What would a successor to the Oncology Care Model (OCM) look like? Community oncologists discuss at the Payer Exchange Summit sponsored by the Community Oncology Alliance.
The Oncology Care Model (OCM) from CMS is far from perfect, but for those practices that have made the leap, there’s no going back, according to a pair of leaders from community practices who spoke Monday during the Community Oncology Alliance (COA) Payer Exchange Summit, taking place in Tyson’s Corner, Virginia.
Today, say Kashyap Patel, MD, and Lalan Wilfong, MD, the challenge is building on the investment that leading practices have made and moving value-based care to the next level. In a session led by Bo Gamble, COA’s director of strategic practice initiatives, Patel and Wilfong described COA’s proposal for making it happen: OCM 2.0, a model submitted this summer to the Physician-Focused Payment Model Technical Advisory Committee (PTAC), a federal agency that advises HHS on alternative payment models worthy of testing. PTAC is already seeking comment on the plan.
Patel, president of Carolina Blood and Cancer Care Associates in Rock Hill, South Carolina, and Wilfong, executive vice president for value-based programs at Texas Oncology, discussed how the OCM has fundamentally changed the way practices deliver cancer care, building on the original idea of the Oncology Medical Home, which COA developed in partnership with the American Society of Clinical Oncology. There is considerable speculation about what will happen once the OCM expires in 2021, and the Center for Medicare and Medicaid Innovation has scheduled a “listening session” for November 4 to lay the groundwork for what comes next.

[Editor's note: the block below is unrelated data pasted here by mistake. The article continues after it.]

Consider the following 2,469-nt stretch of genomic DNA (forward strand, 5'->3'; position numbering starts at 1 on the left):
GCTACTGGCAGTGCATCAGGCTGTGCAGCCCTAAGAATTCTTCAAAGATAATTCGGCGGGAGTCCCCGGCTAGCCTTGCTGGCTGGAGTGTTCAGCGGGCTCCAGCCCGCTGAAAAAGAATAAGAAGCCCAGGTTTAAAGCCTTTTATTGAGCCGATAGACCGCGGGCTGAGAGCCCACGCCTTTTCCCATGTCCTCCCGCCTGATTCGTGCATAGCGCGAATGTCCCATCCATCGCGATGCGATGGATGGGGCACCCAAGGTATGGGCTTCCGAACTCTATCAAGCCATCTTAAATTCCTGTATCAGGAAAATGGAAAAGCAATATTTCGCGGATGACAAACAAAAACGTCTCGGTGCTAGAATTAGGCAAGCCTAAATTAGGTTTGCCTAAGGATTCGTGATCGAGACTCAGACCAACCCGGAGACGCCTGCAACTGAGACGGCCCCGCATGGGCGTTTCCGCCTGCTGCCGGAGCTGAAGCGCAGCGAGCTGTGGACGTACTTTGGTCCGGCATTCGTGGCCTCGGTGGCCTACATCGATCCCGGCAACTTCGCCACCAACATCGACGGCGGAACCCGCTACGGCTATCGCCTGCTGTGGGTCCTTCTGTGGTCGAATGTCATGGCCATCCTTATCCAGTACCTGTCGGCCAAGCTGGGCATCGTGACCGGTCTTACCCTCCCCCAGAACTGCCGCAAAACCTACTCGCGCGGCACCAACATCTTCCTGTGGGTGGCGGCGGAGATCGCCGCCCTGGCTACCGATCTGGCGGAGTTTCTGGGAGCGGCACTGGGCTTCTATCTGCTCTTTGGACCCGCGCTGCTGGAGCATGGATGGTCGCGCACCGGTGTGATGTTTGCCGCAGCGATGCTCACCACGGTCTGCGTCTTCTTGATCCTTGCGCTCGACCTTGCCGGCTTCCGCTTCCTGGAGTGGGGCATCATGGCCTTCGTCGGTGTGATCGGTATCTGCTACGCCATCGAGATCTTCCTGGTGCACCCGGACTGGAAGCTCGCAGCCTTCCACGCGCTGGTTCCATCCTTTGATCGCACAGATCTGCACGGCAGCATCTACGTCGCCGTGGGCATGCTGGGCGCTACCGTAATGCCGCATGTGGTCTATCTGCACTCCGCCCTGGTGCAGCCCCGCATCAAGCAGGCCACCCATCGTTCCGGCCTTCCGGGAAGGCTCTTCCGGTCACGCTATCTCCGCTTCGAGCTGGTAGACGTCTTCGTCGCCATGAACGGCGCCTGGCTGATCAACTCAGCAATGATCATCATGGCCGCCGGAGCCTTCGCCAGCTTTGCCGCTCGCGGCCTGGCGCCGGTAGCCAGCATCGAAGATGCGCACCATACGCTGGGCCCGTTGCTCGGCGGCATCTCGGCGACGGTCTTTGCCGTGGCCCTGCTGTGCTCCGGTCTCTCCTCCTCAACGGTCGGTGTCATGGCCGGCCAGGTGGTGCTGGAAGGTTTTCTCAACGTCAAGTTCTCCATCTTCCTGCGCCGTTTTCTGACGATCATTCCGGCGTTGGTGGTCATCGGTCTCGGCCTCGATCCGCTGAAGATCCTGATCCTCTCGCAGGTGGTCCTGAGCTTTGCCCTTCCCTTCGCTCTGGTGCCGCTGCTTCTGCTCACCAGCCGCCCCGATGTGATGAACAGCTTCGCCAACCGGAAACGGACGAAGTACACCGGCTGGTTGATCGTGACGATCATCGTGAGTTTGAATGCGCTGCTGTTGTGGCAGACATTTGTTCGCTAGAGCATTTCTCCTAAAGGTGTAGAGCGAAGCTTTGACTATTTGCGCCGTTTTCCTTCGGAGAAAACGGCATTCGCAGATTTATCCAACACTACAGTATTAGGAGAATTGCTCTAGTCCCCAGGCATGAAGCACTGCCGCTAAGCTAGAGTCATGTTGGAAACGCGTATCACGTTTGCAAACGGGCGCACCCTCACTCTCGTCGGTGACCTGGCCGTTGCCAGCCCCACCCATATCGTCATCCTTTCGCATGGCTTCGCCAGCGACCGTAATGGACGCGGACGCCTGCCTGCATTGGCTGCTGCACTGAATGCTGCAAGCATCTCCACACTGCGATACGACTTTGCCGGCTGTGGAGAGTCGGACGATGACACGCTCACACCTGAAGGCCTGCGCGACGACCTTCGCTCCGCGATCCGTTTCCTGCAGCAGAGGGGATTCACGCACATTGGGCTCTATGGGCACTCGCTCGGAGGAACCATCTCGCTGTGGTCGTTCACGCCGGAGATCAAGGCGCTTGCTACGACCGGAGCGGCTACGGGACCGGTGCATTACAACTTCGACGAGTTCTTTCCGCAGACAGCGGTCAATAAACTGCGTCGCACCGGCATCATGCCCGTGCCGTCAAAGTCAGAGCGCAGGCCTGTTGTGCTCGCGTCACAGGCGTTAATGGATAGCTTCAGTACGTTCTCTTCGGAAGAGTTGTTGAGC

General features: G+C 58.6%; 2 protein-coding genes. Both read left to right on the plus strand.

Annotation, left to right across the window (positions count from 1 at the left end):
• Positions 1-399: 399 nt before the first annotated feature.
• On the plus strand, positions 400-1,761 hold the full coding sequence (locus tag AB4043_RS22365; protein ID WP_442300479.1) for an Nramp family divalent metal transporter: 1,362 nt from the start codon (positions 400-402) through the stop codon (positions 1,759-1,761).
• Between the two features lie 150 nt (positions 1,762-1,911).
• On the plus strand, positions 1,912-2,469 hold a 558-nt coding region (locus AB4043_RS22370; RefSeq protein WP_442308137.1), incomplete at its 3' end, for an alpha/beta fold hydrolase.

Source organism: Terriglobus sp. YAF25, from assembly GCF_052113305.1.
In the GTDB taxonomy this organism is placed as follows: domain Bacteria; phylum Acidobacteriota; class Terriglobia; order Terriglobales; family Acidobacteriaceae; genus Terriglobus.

First, Wilfong discussed the standards that are essential to cancer care delivery that must be present in any future model:
Wilfong said practices must take steps to improve the patient experience and quality of life through steps such as avoiding duplicated tests and gathering feedback. On-site reviews and ongoing compliance are essential. He also supports “identifiable, actionable goals” that change over time, so practices continue to improve. “I’m tired of measuring things we are already good at.”
At the same time, Wilfong said, standards such as screening techniques are the duty of the primary care physician. Making sure that future models hold the right physician accountable for the right thing is important, he said, including cases in which a patient with cancer may have multiple comorbidities. “Attribution is the bane of my existence,” Wilfong said.
Finally, he called for taking steps to translate the goals to stakeholders who may not understand them, such as payers or employers. “How do we engage people we haven’t engaged before?” he asked.
Patel warned that the investments in human capital that have been built up across practices due to the OCM will be lost if the model does not continue. During his opening remarks, he described the “ecosystem” that has been created due to the commitment to value-based care, particularly the emphasis on end-of-life care.
Gamble, too, noted the contrast of how far things have come since the OCM began. The key is to move toward more universal standards to make it easier for practices to keep investing in value-based care.
Not long ago, Gamble said, it would have been unthinkable to see practices volunteering to move to 2-sided risk but now they are. “The thought was, ‘Have you bumped your head? This is crazy.’ Now teams are saying, ‘I’m already invested. I’m already transformed.’”
Despite the sense that more practices are prepared for 2-sided risk than once thought, COA is still officially asking CMS for an extension until April 2020 for final decisions, a point that executive director Ted Okon, MBA, repeated during Tuesday’s session.